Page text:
You can’t ignore the strong musical theatre credentials.

Dr Christopher Wiley

“It eludes classification,” says Dr Christopher Wiley, senior lecturer in music at the University of Surrey. “It does owe a lot to pop music, but you can’t ignore the strong musical theatre credentials. It’s written by Robert Lopez, who has worked on Avenue Q and The Book of Mormon, and his wife Kristen Anderson-Lopez. We’ve also got Idina Menzel singing it, who is well known to musical theatre audiences from Rent and Wicked. ”

“It is unusual for a Disney song,” he adds, “because it does have this journey but starts very bleakly, in a minor key. It sounds like it’s going to be a piano ballad, like it’s going to be a quiet, reflective number. It doesn’t sound like the kind of thing that might close the first half of a musical theatre show and leave the audience singing it during the break.”

A key ingredient of its catchiness is in the simplicity of the chorus:

“The lyrics couldn’t be simpler,” says Hexel. “‘Let it go! Let it go!’ – it’s so concise and so easy to remember. And it has this three-note motif that the three syllables sit on that, again, is so simple. It’s so small and yet so perfect, and is repeated often.

“Listeners look for hooks that they can latch on to and the chorus of ‘Let it Go’ gives them that,” says Wiley. “But there are other lyrics in the song that are actually very sophisticated and complex for a film that’s probably pitched at a young audience. Take ‘my soul is spiralling in frozen fractals all around’, from the bridge, which is very different from the likes of The Lion King’s ‘Can You Feel the Love Tonight?’, where lyrics like ‘believe the very best’ are very easy to comprehend. I can imagine kids up and down the country asking their parents what a frozen fractal is.”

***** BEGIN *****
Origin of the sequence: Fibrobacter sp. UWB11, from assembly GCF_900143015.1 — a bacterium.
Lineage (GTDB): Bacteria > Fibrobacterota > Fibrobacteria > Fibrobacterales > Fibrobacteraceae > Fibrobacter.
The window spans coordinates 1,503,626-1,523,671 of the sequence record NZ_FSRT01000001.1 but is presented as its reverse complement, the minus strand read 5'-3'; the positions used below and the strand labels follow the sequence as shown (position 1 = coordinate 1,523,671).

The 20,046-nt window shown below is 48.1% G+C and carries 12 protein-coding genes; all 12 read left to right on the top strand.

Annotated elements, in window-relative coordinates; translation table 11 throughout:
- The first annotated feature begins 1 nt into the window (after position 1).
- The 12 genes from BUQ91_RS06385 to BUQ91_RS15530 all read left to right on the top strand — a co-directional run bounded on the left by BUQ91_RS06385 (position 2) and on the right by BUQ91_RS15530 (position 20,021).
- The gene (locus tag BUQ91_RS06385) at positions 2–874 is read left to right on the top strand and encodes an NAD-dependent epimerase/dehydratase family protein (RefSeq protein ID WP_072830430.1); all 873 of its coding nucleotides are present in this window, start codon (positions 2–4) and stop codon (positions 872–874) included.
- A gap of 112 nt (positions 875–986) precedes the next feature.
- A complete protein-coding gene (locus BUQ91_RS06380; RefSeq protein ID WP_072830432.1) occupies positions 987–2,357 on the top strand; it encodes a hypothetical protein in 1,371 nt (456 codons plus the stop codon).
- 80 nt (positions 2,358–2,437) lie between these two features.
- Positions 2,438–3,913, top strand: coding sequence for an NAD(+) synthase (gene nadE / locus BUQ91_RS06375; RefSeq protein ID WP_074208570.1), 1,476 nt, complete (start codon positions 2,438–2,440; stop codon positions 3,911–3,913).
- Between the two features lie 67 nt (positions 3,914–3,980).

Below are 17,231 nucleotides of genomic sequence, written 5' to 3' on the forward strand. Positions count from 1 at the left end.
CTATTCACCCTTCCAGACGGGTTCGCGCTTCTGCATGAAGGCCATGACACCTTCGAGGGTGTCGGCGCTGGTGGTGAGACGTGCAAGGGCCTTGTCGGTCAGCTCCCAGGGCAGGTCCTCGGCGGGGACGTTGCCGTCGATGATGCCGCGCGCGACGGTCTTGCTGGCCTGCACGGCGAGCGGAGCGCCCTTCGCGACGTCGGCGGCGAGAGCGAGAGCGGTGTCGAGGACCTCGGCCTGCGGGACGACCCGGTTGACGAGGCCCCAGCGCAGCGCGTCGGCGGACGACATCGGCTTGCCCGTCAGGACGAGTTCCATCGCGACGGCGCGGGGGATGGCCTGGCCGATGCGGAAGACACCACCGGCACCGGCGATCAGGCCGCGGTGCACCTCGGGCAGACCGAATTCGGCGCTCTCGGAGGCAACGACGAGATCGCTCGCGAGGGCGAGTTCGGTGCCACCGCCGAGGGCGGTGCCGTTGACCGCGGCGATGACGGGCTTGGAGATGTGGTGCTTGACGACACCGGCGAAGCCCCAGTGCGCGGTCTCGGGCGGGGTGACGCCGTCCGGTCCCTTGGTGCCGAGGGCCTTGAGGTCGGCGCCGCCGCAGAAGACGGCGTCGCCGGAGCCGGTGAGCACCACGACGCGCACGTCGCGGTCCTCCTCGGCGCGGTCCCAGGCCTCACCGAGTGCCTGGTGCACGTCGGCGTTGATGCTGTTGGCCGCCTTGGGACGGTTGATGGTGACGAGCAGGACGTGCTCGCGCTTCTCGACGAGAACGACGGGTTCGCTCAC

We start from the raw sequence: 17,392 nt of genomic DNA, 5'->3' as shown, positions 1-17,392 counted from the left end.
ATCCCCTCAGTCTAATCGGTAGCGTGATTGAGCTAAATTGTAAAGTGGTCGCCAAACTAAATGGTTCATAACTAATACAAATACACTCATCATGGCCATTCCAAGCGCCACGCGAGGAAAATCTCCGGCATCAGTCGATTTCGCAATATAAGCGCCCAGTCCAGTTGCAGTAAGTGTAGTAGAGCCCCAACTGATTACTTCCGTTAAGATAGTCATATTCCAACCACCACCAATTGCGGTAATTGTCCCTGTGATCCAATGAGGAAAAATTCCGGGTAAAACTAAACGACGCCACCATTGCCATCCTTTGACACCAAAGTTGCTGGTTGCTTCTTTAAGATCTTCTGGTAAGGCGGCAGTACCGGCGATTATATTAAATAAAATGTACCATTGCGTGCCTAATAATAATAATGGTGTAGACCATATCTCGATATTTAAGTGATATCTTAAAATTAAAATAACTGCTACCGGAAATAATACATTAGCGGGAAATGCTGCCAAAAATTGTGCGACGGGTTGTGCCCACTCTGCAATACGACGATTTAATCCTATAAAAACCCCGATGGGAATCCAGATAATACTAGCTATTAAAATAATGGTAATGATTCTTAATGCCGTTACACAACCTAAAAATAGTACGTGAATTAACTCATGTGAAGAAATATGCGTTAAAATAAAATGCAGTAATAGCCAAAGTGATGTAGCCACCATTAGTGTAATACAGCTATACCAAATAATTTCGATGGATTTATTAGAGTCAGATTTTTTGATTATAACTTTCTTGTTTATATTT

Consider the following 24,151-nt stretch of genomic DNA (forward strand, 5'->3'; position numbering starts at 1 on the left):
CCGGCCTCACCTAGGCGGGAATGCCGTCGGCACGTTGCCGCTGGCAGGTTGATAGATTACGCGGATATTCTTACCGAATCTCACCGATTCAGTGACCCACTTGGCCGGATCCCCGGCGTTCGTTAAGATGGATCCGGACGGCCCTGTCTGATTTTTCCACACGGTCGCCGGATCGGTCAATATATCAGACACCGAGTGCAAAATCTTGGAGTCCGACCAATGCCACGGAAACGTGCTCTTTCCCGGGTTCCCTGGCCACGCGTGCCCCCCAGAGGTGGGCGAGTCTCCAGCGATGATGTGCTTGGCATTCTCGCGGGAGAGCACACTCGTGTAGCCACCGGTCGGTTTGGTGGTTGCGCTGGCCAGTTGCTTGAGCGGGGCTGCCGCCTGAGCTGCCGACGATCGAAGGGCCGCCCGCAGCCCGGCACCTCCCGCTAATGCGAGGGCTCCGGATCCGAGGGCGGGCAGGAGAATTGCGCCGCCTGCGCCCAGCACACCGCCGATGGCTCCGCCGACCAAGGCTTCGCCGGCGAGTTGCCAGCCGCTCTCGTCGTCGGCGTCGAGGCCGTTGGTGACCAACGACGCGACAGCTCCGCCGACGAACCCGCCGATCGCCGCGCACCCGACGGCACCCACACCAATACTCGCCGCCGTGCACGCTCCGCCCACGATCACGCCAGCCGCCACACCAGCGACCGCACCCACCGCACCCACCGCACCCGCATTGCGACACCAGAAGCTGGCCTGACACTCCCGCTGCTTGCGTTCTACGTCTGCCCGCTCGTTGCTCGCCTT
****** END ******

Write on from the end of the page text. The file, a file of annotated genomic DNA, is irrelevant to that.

It’s the perfect marriage of sound and vision

One of the most striking things about ‘Let it Go’ is how successfully it has managed to stand on its own – how it has functioned, more or less, like a pop single. But would ‘Let it Go’ really be the cultural phenomenon it is if it was released in a universe where Frozen didn’t exist? Where the song arrived without the context of Elsa and her great awakening, without her blue dress, power plait and giant ice palace? Our experts don’t think so.